# Principal component analysis

Principal Component Analysis (PCA), whose original and pioneering paper is in the references, is a method for dimensionality reduction whose aim is to change the coordinate system via a linear transformation and switch to a new set of coordinates which explain most (not all) of the variance in the original dataset.
Given a data matrix
$X$
where samples (
$n$
) are placed in rows, so that features are in the columns (
$p$
), we want to find a coordinate set able to isolate most of the variance in the data. PCA transforms the data by rotating them in such a way that points are spread out as much as possible
$X = \begin{bmatrix} X_{11} & X_{12} & \ldots & X_{1p} \\ \ldots & \ldots & \ldots & \ldots \\ X_{n1} & X_{12} & \ldots & X_{np} \\ \end{bmatrix}$
The first step consists in rescaling the original matrix in such a way that each feature has 0 mean and standard deviation 1. For feature
$j$
, we compute the mean and the standard deviation across the samples:
$\mu_j = \frac{1}{n} \sum_i X_{ij} \ ,$
$\sigma_j = \sqrt{\frac{1}{n} \sum_i (X_{ij} - \mu_j)} \ ,$
so as to build the scaled matrix whose elements are
$Z_{ij} = \frac{X_{ij} - \mu_j}{\sigma_j}$
The second step is computing the correlation matrix of
$Z$
(the correlations between each pair of properties):
$C_{jk} = \frac{1}{n} \sum_i Z_{ij} Z_{ik} = \frac{1}{n} \sum_i \frac{(X_{ij} - \mu_j)}{\sigma_j} \frac{(X_{ik} - \mu_k)}{\sigma_k}$
The third step is about computing the eigenvalues and eigenvectors of
$C$
.
The PCA method consists in isolating the largest eigenvalues and projecting the sample points onto the corresponding eigenvectors, so that a change of coordinate system takes place. In fact, the system to be solved is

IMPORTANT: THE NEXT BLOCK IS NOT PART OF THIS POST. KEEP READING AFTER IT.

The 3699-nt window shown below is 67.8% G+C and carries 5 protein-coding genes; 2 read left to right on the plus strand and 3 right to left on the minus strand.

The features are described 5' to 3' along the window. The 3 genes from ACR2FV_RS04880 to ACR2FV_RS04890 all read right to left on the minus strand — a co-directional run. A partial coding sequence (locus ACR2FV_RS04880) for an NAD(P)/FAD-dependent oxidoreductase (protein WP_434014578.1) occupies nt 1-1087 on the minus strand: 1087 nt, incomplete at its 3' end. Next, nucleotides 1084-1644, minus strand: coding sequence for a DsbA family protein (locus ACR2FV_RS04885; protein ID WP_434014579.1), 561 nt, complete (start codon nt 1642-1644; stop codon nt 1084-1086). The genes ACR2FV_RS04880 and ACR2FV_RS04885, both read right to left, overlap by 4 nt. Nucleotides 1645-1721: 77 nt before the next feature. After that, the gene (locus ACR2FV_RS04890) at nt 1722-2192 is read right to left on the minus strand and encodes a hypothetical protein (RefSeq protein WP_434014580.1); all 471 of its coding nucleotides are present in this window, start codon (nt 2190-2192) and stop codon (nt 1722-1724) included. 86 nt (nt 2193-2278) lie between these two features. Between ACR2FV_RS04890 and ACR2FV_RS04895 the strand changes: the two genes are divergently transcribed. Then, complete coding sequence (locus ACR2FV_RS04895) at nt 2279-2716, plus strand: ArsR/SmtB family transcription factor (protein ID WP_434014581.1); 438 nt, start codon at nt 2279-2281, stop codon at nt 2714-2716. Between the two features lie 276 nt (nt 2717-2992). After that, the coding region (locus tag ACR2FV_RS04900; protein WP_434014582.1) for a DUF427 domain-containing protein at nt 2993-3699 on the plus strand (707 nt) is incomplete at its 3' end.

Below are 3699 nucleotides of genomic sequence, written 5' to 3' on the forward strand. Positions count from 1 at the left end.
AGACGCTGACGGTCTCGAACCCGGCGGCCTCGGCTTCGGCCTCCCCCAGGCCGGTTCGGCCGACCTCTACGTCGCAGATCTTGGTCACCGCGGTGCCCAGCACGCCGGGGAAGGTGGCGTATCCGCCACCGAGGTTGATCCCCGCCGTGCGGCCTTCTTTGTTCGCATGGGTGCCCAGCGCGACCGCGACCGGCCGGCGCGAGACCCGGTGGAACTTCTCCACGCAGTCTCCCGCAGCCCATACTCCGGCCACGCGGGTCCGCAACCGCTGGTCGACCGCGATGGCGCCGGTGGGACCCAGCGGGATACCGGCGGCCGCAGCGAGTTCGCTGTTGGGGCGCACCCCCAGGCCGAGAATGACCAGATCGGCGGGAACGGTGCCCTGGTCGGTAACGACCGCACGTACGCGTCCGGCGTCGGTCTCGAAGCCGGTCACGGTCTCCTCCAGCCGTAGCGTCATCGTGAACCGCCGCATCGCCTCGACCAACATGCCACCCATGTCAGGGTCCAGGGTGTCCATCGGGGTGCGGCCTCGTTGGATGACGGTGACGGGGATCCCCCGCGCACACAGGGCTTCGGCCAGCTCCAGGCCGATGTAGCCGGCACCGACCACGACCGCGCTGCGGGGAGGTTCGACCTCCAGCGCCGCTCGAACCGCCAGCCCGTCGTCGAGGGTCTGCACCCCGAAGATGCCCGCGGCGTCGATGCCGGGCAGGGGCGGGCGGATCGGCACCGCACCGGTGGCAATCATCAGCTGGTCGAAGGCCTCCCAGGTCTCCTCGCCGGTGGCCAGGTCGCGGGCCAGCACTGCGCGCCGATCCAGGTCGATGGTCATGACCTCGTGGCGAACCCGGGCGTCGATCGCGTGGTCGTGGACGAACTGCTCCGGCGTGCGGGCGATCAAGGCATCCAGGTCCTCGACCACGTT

$C \underline{v} = \lambda \underline{v}$
The principal components are the projections of the sample data points onto the eigenvectors. The
$k$
-th principal component is
$p_k = v_k^t X$
It can be proven that the eigenvalues of
$C$
are the variances of the principal components. In fact, from the eigenvalue equation above:
$\underline{v}^t C \underline{v} = \underline{v}^t \lambda \underline{v} = \lambda \underline{v}^t \underline{v} = \lambda$
Keeping only the largest ones means keeping most of the variance in the original dataset. The total variance in the dataset is
$p$
because the columns in matrix
$Z$
have variance 1.
Rotating the coordinates does not change this variance, but considering just some eigenvalues will cut some part of it. The fraction of variance represented, for instance, by the first and second components is
$\frac{(\lambda_1 + \lambda_2)}{p}$
. A PCA approach is only useful if a few components explain most of the variance in the dataset.

## References

1. 1.
K Pearson, On lines and planes of closest fit to systems of points in space, The London, Edinburgh, and Dublin Philosophical Magazine and Journal of Science, 2.11, 1901
2. 2.
PCA explained visually, a project by V Powell